- Daniel F. Goldstein, on the accessibility argument of the case:
- "Finally, there's a lever here for you in dealing with vendors who sell you digital content, because of the strong statements about the need for equal access and the statements about fair use, you can tell Elsevier, they either need to start making those online journals in an ePub3 format that's accessible, or that if they don't, you as a library are entitled to do so as fair use, to create the accessible copies as fair use."
- "...it [the decision] blessed making a digital copy as a fair use if the purpose is for access to persons with print disabilities."
- Libraries no longer have to wait for a request from a print-disabled student to digitize texts for that purpose. In addition, libraries can retain the digitized copy even after the student has completed the course or left the university, rather than having to re-create the digitized copy from each student's own copy of the texts.
- Peter Jaszi, also on accessibility:
- "...the more a library does to create a systematic and well-thought out program to serve the needs of the print-disabled, the closer it works with the disability services office on campus to those ends, the stronger the position it will be in to assert that it is an authorized entity under section 121." (emphasis original)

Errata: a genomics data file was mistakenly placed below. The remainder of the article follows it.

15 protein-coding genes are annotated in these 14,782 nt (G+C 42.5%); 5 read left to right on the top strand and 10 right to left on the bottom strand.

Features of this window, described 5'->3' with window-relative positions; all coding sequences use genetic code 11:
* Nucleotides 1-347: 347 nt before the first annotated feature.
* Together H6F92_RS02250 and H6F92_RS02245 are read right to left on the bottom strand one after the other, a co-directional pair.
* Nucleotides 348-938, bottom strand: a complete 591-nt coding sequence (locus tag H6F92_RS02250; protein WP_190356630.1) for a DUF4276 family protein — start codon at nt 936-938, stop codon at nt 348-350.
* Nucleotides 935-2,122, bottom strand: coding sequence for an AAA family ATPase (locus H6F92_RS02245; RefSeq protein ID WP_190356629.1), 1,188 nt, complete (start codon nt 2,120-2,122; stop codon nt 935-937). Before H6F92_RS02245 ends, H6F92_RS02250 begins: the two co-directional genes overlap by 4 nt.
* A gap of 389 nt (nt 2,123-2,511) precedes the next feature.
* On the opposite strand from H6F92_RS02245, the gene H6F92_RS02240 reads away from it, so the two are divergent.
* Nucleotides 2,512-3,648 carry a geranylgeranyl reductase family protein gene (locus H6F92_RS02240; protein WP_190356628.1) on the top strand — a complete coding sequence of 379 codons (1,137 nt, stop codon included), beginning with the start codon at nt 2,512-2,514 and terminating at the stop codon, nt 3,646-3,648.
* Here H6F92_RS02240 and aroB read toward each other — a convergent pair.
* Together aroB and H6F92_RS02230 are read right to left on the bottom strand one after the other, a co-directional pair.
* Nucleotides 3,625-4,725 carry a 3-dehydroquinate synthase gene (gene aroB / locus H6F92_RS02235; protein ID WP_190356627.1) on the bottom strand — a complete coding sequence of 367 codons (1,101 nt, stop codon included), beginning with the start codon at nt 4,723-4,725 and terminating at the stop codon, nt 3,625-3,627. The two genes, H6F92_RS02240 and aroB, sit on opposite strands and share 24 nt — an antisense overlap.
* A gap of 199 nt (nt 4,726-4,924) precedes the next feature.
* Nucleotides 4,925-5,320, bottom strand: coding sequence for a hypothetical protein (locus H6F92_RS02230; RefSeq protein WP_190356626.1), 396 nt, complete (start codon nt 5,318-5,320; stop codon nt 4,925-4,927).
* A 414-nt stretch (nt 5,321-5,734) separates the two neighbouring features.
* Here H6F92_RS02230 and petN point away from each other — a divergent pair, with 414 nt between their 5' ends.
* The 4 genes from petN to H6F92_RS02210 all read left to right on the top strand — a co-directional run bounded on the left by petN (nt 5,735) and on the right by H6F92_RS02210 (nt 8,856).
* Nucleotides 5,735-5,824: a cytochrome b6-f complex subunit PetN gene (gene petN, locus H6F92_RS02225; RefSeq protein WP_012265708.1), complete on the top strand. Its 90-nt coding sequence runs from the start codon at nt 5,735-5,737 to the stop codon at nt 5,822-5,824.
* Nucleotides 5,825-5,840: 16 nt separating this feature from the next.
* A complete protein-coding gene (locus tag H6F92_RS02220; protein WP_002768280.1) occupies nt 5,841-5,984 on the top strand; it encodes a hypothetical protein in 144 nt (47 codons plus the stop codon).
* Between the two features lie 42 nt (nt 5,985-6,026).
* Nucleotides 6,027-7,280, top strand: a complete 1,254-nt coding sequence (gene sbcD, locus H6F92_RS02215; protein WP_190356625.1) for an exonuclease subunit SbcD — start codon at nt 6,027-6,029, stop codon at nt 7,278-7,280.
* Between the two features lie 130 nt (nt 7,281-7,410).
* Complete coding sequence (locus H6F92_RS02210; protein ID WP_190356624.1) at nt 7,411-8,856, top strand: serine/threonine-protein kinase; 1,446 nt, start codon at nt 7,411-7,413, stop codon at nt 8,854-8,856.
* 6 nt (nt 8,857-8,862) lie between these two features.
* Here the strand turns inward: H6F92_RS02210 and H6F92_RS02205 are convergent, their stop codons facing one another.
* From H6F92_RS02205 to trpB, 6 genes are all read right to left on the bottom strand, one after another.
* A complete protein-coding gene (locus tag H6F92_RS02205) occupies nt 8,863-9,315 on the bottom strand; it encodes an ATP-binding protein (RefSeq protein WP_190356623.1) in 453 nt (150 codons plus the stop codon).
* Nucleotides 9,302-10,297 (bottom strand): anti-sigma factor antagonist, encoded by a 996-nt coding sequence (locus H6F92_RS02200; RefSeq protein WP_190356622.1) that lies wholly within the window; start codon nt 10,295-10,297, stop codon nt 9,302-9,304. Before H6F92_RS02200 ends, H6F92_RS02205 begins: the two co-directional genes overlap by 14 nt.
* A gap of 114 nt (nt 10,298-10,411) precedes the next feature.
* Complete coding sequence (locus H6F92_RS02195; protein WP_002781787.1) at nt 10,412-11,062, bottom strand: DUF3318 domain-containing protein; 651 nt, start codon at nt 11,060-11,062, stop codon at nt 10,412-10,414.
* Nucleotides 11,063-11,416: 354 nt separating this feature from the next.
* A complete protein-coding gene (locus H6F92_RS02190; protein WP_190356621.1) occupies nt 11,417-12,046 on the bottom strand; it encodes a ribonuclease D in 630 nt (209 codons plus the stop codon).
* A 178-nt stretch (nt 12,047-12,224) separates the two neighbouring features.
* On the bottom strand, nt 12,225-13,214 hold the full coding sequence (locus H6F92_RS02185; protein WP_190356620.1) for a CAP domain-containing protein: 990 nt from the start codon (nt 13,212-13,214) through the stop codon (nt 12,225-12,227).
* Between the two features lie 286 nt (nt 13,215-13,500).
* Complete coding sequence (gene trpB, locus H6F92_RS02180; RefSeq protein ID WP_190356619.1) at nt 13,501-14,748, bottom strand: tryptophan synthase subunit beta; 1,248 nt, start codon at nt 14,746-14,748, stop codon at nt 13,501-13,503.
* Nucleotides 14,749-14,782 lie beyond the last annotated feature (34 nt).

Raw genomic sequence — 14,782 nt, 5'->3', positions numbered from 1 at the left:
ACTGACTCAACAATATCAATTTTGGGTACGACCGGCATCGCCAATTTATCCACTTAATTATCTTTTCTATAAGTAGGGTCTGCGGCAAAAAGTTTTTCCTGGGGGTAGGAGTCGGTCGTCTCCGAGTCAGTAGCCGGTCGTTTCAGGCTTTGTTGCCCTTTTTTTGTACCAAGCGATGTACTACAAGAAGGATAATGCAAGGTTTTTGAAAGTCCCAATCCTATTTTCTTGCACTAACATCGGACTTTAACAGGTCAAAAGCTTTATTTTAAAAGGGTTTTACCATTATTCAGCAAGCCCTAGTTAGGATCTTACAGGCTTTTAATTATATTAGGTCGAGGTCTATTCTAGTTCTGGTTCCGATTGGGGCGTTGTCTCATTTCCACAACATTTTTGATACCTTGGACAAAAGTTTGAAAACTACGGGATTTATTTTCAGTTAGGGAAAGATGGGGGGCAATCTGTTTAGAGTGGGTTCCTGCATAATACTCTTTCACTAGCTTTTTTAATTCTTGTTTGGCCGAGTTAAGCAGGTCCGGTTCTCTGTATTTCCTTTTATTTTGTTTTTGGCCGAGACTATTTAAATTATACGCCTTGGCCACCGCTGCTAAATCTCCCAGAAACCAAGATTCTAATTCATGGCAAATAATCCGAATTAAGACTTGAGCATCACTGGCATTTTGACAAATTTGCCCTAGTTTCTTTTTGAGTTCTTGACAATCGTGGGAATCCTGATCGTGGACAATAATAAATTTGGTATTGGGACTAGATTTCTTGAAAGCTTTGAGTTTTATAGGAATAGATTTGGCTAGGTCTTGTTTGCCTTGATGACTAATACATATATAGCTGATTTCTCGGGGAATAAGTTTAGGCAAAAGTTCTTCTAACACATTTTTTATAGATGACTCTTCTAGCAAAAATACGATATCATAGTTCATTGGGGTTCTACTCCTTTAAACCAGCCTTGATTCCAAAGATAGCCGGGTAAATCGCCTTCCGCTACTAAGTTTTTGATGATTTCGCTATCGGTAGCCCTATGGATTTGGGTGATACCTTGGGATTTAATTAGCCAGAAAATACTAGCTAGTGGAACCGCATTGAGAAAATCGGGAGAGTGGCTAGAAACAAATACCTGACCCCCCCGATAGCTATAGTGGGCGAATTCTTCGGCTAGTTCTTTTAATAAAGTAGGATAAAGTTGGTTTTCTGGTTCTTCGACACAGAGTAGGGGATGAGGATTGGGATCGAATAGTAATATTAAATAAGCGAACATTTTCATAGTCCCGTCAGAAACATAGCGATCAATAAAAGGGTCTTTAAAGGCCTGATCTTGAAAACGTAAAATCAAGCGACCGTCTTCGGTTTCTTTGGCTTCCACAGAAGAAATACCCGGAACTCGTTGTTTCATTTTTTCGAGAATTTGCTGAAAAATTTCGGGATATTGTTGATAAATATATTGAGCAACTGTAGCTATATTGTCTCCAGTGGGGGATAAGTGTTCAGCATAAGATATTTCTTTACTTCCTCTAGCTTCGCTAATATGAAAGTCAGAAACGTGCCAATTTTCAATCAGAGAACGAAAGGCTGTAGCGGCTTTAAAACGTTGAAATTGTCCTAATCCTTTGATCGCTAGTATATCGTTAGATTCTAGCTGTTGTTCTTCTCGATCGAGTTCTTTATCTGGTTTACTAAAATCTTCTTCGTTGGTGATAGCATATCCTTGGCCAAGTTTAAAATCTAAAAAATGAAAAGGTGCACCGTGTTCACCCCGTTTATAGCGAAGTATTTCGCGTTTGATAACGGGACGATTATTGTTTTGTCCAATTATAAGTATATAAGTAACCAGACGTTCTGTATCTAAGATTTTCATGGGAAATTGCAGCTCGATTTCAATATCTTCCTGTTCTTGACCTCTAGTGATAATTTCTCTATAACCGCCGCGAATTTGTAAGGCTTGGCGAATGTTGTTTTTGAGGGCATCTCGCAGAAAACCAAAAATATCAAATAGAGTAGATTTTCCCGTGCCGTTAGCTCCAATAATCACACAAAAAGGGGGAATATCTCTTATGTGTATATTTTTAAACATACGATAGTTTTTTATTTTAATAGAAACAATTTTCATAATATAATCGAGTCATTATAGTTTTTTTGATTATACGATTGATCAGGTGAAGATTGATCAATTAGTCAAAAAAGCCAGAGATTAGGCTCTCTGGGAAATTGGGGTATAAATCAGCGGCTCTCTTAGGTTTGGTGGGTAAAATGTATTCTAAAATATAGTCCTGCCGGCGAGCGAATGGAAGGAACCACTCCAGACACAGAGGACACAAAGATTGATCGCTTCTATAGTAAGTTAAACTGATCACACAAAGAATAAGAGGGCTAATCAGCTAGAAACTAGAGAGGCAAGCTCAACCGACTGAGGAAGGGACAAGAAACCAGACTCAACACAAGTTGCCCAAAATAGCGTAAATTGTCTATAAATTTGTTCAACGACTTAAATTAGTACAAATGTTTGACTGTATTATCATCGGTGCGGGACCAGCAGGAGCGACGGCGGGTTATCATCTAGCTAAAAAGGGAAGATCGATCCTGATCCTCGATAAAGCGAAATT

- Jason M. Schultz, on preservation
- "purpose matters" "libraries...preserve for another purpose, to make sure we have this cultural heritage, to make sure there are resources for scholars, to make sure we can have access to literature in as many different forms as possible for many different populations..."
- Essentially, a "dark archive" of items digitized for "preservation" only (without the extended purpose of, say, for future scholarly research) may not be permissible, but that this is not usually the case. Preservation is almost always for another purpose beyond itself.
- Future of this decision? Will it be appealed? Should libraries take action?
- Jonathon Band - the Author's Guild will seek a settlement to drop any appeals in exchange for not paying HathiTrusts' legal fees (a likely outcome of this decision).
Monday, October 29, 2012
ARL's Webinar on the HathiTrust decision
ARL sponsored this Webinar that featured knowledgeable persons giving their understandings of the background and impact of this landmark decision. Here are several points and quotes that caught my attention: